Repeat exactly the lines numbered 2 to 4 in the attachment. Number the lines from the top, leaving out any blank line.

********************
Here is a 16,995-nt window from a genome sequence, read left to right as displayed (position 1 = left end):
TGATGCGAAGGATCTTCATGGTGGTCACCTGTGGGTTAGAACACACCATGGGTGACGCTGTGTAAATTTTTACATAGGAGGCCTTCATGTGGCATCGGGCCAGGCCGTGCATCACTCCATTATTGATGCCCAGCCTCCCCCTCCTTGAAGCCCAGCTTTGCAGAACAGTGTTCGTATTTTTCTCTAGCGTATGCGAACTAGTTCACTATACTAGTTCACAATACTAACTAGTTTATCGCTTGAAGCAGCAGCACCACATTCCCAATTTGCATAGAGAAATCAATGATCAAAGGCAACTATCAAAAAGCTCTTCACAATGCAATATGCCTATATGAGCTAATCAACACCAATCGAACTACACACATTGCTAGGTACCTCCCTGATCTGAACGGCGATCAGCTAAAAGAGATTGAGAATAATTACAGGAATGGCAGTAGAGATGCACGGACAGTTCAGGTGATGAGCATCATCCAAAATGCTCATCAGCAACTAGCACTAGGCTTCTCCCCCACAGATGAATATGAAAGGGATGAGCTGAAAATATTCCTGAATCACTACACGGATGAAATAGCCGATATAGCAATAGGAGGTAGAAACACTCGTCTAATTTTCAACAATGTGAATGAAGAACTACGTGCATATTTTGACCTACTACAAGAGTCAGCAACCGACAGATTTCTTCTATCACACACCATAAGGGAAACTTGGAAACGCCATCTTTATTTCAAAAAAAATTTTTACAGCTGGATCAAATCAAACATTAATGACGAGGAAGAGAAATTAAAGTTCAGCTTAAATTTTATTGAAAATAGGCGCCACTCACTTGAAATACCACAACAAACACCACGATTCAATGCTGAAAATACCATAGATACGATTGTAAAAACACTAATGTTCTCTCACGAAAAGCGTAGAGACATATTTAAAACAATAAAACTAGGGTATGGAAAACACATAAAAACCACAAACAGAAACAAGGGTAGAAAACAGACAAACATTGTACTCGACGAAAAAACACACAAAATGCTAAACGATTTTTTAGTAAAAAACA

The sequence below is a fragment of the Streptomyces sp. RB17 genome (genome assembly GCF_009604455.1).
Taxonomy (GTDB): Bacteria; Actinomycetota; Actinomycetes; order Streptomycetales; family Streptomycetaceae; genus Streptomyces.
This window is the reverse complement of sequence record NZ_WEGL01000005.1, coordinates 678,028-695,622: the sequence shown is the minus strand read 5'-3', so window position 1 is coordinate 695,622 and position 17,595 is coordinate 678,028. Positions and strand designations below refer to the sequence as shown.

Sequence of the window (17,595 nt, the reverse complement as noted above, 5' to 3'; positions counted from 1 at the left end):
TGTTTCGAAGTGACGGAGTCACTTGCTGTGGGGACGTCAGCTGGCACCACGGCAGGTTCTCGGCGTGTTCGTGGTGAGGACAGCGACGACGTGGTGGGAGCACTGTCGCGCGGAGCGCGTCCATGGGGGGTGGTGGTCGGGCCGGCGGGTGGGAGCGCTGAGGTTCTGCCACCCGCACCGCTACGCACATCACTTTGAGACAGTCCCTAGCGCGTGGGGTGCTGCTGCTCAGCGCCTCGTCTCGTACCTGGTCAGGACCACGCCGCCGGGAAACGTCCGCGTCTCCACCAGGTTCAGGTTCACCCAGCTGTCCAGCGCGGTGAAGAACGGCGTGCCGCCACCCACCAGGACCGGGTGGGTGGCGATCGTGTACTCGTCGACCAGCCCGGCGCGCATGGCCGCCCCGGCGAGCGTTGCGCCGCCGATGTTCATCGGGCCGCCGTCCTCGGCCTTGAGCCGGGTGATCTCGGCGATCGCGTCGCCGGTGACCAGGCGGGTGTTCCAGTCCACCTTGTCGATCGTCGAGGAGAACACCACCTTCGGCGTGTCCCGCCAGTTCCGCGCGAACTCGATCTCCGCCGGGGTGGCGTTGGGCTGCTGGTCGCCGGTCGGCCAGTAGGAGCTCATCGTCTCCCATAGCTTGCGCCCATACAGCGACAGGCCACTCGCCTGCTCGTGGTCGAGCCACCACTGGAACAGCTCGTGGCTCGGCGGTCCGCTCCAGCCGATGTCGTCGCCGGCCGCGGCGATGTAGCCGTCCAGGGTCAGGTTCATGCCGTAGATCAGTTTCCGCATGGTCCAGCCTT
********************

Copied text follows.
TGATGCGAAGGATCTTCATGGTGGTCACCTGTGGGTTAGAACACACCATGGGTGACGCTGTGTAAATTTTTACATAGGAGGCCTTCATGTGGCATCGGGCCAGGCCGTGCATCACTCCATTATTGATGCCCAGCCTCCCCCTCCTTGAAGCCCAGCTTTGCAGAACAGTGTTCGTATTTTTCTCTAGCGTATGCGAACTAGTTCACTATACTAGTTCACAATACTAACTAGTTTATCGCTTGAAGCAGCAGCACCACATTCCCAATTTGCATAGAGAAATCAATGATCAAAGGCAACTATCAAAAAGCTCTTCACAATGCAATATGCCTATATGAGCTAATCAACACCAATCGAACTACACACATTGCTAGGTACCTCCCTGATCTGAACGGCGATCAGCTAAAAGAGATTGAGAATAATTACAGGAATGGCAGTAGAGATGCACGGACAGTTCAGGTGATGAGCATCATCCAAAATGCTCATCAGCAACTAGCACTAGGCTTCTCCCCCACAGATGAATATGAAAGGGATGAGCTGAAAATATTCCTGAATCACTACACGGATGAAATAGCCGATATAGCAATAGGAGGTAGAAACACTCGTCTAATTTTCAACAATGTGAATGAAGAACTACGTGCATATTTTGACCTACTACAAGAGTCAGCAACCGACAGATTTCTTCTATCACACACCATAAGGGAAACTTGGAAACGCCATCTTTATTTCAAAAAAAATTTTTACAGCTGGATCAAATCAAACATTAATGACGAGGAAGAGAAATTAAAGTTCAGCTTAAATTTTATTGAAAATAGGCGCCACTCACTTGAAATACCACAACAAACACCACGATTCAATGCTGAAAATACCATAGATACGATTGTAAAAACACTAATGTTCTCTCACGAAAAGCGTAGAGACATATTTAAAACAATAAAACTAGGGTATGGAAAACACATAAAAACCACAAACAGAAACAAGGGTAGAAAACAGACAAACATTGTACTCGACGAAAAAACACACAAAATGCTAAACGATTTTTTAGTAAAAAACA

The sequence below is a fragment of the Streptomyces sp. RB17 genome (genome assembly GCF_009604455.1).
Taxonomy (GTDB): Bacteria; Actinomycetota; Actinomycetes; order Streptomycetales; family Streptomycetaceae; genus Streptomyces.